Improved Maize for African Soils
African maize farmers must deal with drought, weeds, and pests, but their problems start with degraded, nutrient-starved soils and their inability to purchase enough nitrogen fertilizer. Maize yields of smallholder farmers in sub-Saharan Africa are a fraction of those in the developed world, due mainly to the region’s poor soils and farmers’ limited access to fertilizer or improved maize seed. On average, such farmers apply only 9 kilograms of fertilizer per hectare of cropland. Of that small amount, often less than half is captured by the crop; the rest is leached deep into the soil where plants cannot recover it or otherwise lost.
The Improved Maize for African Soils Project (IMAS) develops maize varieties that are better at capturing the small amount of fertilizer that African farmers can afford, and that use the nitrogen they take up more efficiently to produce grain. Project participants will use cutting-edge biotechnology tools such as molecular markers—DNA “signposts” for traits of interest—and transgenic approaches to develop varieties that ultimately yield 30 to 50 percent more than currently available varieties, with the same amount of nitrogen fertilizer applied or when grown on poorer soils.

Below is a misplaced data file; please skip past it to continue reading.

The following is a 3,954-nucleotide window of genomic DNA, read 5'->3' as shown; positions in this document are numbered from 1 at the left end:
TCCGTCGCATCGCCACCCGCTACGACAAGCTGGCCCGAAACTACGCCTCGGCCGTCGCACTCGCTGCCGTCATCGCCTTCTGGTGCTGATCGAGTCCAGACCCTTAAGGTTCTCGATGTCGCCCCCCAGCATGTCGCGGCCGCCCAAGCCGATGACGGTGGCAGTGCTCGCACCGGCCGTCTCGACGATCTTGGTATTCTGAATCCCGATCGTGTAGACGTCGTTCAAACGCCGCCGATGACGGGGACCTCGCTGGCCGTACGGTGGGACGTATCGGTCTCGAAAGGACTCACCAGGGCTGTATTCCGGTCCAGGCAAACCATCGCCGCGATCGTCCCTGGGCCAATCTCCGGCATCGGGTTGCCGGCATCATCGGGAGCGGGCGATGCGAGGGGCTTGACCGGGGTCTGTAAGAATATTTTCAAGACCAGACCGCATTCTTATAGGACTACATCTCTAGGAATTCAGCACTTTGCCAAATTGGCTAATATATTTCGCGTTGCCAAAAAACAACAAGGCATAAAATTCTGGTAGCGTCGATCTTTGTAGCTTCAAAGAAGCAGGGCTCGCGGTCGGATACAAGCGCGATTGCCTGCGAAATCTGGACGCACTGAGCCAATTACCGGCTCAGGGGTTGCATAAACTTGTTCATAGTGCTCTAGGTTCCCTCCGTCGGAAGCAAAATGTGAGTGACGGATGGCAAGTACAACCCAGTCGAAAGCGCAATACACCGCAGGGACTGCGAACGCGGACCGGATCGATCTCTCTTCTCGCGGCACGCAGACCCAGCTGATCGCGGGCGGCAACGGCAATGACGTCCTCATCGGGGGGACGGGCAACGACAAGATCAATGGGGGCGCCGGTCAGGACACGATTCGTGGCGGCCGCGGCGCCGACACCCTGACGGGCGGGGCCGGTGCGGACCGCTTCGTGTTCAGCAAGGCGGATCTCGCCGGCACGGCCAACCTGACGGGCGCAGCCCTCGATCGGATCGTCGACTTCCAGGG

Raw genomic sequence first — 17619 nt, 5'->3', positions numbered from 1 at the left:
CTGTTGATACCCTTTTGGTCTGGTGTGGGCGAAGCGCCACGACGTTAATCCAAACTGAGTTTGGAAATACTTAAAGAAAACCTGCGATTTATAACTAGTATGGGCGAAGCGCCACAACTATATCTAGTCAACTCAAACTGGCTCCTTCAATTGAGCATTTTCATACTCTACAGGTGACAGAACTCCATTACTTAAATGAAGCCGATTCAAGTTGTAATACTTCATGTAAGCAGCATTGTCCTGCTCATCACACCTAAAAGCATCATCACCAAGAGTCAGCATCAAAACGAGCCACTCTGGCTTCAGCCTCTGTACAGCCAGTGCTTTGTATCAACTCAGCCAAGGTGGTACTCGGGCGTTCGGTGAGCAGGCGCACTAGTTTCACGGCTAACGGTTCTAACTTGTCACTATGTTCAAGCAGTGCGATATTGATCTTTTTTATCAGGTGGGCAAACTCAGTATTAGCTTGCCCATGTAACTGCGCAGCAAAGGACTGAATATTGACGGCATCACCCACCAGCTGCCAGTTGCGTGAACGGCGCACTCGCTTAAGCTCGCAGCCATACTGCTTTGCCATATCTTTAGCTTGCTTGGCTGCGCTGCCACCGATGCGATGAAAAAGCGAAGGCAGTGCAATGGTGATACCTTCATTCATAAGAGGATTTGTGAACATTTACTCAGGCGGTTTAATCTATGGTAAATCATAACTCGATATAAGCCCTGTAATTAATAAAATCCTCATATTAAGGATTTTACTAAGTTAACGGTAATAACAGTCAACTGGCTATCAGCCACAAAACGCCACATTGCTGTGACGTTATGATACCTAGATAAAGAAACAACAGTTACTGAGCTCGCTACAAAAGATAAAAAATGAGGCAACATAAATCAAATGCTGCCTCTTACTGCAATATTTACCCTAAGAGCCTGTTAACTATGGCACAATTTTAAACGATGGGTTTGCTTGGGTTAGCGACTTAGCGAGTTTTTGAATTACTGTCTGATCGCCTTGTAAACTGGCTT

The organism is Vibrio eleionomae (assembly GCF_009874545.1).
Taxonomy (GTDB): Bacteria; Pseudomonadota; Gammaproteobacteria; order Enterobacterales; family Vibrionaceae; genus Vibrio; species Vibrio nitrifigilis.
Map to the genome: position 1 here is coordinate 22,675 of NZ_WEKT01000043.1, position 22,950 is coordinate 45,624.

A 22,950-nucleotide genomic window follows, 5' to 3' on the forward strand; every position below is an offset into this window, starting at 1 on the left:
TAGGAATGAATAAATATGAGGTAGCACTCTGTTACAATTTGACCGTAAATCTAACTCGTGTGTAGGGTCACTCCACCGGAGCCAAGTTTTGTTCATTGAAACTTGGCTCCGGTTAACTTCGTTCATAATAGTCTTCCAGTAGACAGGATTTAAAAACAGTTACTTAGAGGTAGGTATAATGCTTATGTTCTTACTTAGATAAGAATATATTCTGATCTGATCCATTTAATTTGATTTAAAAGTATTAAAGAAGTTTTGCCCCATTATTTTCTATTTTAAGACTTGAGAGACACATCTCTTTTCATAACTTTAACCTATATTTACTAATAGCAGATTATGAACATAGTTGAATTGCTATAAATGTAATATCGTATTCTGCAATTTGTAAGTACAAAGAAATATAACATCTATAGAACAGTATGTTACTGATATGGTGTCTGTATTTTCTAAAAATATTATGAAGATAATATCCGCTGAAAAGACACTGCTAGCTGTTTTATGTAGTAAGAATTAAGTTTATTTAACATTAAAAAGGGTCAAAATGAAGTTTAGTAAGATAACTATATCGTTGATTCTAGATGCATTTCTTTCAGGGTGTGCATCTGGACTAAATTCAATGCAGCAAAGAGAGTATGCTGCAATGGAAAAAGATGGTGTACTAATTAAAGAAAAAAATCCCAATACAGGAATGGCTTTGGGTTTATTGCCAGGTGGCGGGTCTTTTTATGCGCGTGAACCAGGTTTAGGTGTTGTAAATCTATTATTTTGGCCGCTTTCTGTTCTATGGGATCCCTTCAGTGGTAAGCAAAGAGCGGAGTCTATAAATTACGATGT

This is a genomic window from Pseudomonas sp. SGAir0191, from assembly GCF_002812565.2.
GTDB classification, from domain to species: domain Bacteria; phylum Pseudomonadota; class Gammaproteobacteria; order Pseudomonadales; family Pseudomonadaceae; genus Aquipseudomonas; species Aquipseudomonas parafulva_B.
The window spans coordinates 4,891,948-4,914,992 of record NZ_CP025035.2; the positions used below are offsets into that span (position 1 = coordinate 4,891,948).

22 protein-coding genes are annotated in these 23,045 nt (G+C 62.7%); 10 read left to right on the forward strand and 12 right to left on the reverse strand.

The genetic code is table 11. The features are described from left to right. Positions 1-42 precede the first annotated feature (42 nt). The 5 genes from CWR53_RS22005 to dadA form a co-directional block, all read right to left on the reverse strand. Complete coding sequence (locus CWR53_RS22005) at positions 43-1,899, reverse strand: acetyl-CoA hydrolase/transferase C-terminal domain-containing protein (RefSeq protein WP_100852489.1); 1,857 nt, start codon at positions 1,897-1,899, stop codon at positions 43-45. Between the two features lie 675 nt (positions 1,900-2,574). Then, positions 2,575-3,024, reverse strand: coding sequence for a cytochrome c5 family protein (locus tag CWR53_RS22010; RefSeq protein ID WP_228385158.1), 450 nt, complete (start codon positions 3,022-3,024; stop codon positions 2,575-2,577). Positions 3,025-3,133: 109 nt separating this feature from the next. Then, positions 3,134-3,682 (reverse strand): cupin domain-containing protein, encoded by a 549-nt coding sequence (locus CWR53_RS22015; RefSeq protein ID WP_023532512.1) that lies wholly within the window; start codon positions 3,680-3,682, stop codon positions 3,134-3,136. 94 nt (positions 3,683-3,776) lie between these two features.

The varieties developed will be made available royalty-free to seed companies that sell to the region’s smallholder farmers, meaning that the seed will become available to farmers at the same cost as other types of improved maize seed.
In four years or less, African farmers should have access to IMAS varieties developed using conventional breeding that offer a 20 percent yield advantage over current varieties. Improved varieties developed using DNA marker techniques are expected to be introduced within seven to nine years, and those containing transgenic traits are expected to be available in approximately 10 years, pending product performance and regulatory approvals by national regulatory and scientific authorities, according to the established laws and regulatory procedures in each country.
IMAS is being led by CIMMYT and funded with $19.5 million in grants from the Bill & Melinda Gates Foundation and the U.S. Agency for International Development. The project’s other partners — DuPont-Pioneer, Kenya Agricultural Livestock and Research Organization and the Agricultural Research Council of South Africa — are also providing significant in-kind contributions including staff, infrastructure, seed, traits, technology, training, and know-how.